DEA is responsible for preventing the abuse of prescription drugs, and pharmacists can play an important role in helping meet this responsibility while also meeting public expectations that they provide appropriate medicines for people who need them. Two recent legal cases offer insight on how pharmacy practice standards can be influenced by DEA activities.
Arizona wholesaler case
An Arizona pharmacy sued a wholesaler, contending that it had limited the pharmacy’s purchases of controlled substances and alleging that it had breached its contract with the pharmacy. In pursuing its case, the pharmacy served a subpoena on DEA in an effort “to fully discover the sorts of circumstances under which DEA would endorse or not endorse the termination of distribution.” DEA moved to quash the subpoena. The court sided with DEA.
Noting that the pharmacy was requesting clarification of a letter written to the wholesaler by a DEA official, the court explained that since this person conducts his DEA business in Washington, DC, and since court rules cannot require travel of a nonparty witness more than 100 miles, the court could not command that the DEA official honor an Arizona subpoena. Furthermore, the court noted that the pharmacy sought testimony about whether DEA had a policy outlining “the circumstances under which a distributor is required to terminate distribution of controlled substances to a pharmacy as well as the circumstances under which a distributor may resume distribution of controlled substances to a pharmacy.” DEA had responded that the agency “has no such policy” and cannot “produce a witness to testify whether [the wholesaler] was acting in compliance with a non-existent policy.”
While it may be frustrating to discover that a federal agency cannot or will not explain the standard it applies in limiting the availability of medications to pharmacies and their patients, this case establishes that controversies over medication supply must be resolved between pharmacies and wholesalers, with no expectation that DEA will provide any formal or informal guidance.
Ohio DEA registration case
A Southern Ohio business was newly established to conduct a community pharmacy. A pharmacist with a 40-year “unblemished record as a licensed pharmacist in Ohio” was hired to serve as the pharmacist-in-charge (PIC). The pharmacy first obtained a state license. The pharmacy then applied for a DEA registration but was initially denied. DEA contended that there was a “rampant pharmaceutical drug abuse problem” in southern Ohio and that the PIC demonstrated “a lack of understanding about the diversion and illicit use of pharmaceutical controlled substances.”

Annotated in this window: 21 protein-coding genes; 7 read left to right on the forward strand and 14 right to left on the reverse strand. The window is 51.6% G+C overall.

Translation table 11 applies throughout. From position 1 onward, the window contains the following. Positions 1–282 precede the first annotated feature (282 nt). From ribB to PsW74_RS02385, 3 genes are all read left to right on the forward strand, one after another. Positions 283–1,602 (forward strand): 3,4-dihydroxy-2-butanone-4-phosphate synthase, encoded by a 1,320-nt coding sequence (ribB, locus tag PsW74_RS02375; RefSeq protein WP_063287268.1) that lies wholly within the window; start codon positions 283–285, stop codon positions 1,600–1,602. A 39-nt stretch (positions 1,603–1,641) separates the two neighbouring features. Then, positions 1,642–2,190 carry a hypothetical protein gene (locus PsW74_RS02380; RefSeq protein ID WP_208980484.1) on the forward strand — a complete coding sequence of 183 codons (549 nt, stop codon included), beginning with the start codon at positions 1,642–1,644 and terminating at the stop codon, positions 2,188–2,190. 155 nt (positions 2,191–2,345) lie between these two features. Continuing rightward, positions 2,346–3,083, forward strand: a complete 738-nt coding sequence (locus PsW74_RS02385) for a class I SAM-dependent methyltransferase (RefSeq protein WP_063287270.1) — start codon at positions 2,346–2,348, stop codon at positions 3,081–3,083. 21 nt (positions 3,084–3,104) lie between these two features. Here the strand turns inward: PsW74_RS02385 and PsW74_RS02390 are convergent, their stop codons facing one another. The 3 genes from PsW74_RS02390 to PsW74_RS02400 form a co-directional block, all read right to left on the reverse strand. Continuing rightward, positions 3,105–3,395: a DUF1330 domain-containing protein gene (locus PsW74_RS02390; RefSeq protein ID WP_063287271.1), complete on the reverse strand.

An administrative law judge conducted a hearing and evaluated the evidence. He noted that for controlled substance prescriptions, the PIC planned to institute the following procedures:
- Require a diagnosis code.
- Have the prescriber fax a copy of each prescription directly to the pharmacy.
- Use the Ohio prescription drug monitoring program.
- Require a state-issued license or identification for everyone picking up a prescription.
- Maintain a perpetual inventory of all controlled substances.
- Forbid insurance patients to pay cash if insurance denies payment.
When asked whether these procedures were a good idea, a DEA diversion investigator testified at the hearing that he would refuse to comment on them “because it’s above what the DEA requires.”
The judge recommended approval of the pharmacy’s application. The DEA administrator agreed with the recommendation, noting that nothing in the law allows DEA to deny an application for registration based on its assessment of “the nature and amount of diversion of controlled substances in a geographical area.” The administrator also concluded that the evidence did not support the conclusion that the PIC “will fill prescriptions even when he has reason to know that they have not been issued for a legitimate medical purpose.” The pharmacy’s application was granted.
The prescription drug epidemic has challenged the pharmacy profession to develop standards for relationships between pharmacies and wholesalers, as well as for the dispensing of controlled substances to patients. New standards may require that unprecedented and drastic steps be taken, such as limiting the distribution of drugs from wholesalers to pharmacists under specified circumstances and imposing specific requirements for prescribers who issue controlled substance prescriptions as well as patients who receive them.
Based on: Krueger Investments v Cardinal Health, 2012 U.S. Dist. LEXIS 112154 (August 9, 2012); Physicians Pharmacy LLC, Federal Register Doc No: 2012-19221 (August 7, 2012).